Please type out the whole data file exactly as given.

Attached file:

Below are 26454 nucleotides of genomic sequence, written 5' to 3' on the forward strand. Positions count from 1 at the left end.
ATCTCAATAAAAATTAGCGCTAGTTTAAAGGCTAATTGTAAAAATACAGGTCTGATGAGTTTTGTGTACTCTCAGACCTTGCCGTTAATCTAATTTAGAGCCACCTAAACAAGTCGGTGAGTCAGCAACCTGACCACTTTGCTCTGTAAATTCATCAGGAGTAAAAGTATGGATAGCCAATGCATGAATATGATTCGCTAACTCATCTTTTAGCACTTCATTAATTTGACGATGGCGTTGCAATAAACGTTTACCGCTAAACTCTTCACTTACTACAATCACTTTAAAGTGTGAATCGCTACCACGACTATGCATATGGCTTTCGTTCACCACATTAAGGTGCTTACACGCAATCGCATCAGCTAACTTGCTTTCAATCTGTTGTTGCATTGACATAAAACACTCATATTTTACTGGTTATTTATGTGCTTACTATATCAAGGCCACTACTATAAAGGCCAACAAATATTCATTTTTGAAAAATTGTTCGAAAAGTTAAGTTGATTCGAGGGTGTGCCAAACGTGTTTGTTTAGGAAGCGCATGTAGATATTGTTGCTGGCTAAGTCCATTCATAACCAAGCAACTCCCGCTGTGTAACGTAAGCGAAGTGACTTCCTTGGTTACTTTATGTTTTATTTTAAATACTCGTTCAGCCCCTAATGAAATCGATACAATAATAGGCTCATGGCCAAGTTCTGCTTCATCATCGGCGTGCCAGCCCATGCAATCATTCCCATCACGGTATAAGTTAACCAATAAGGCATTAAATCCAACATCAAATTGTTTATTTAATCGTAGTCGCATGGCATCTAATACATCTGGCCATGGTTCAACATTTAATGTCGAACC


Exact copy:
Below are 26454 nucleotides of genomic sequence, written 5' to 3' on the forward strand. Positions count from 1 at the left end.
ATCTCAATAAAAATTAGCGCTAGTTTAAAGGCTAATTGTAAAAATACAGGTCTGATGAGTTTTGTGTACTCTCAGACCTTGCCGTTAATCTAATTTAGAGCCACCTAAACAAGTCGGTGAGTCAGCAACCTGACCACTTTGCTCTGTAAATTCATCAGGAGTAAAAGTATGGATAGCCAATGCATGAATATGATTCGCTAACTCATCTTTTAGCACTTCATTAATTTGACGATGGCGTTGCAATAAACGTTTACCGCTAAACTCTTCACTTACTACAATCACTTTAAAGTGTGAATCGCTACCACGACTATGCATATGGCTTTCGTTCACCACATTAAGGTGCTTACACGCAATCGCATCAGCTAACTTGCTTTCAATCTGTTGTTGCATTGACATAAAACACTCATATTTTACTGGTTATTTATGTGCTTACTATATCAAGGCCACTACTATAAAGGCCAACAAATATTCATTTTTGAAAAATTGTTCGAAAAGTTAAGTTGATTCGAGGGTGTGCCAAACGTGTTTGTTTAGGAAGCGCATGTAGATATTGTTGCTGGCTAAGTCCATTCATAACCAAGCAACTCCCGCTGTGTAACGTAAGCGAAGTGACTTCCTTGGTTACTTTATGTTTTATTTTAAATACTCGTTCAGCCCCTAATGAAATCGATACAATAATAGGCTCATGGCCAAGTTCTGCTTCATCATCGGCGTGCCAGCCCATGCAATCATTCCCATCACGGTATAAGTTAACCAATAAGGCATTAAATCCAACATCAAATTGTTTATTTAATCGTAGTCGCATGGCATCTAATACATCTGGCCATGGTTCAACATTTAATGTCGAACC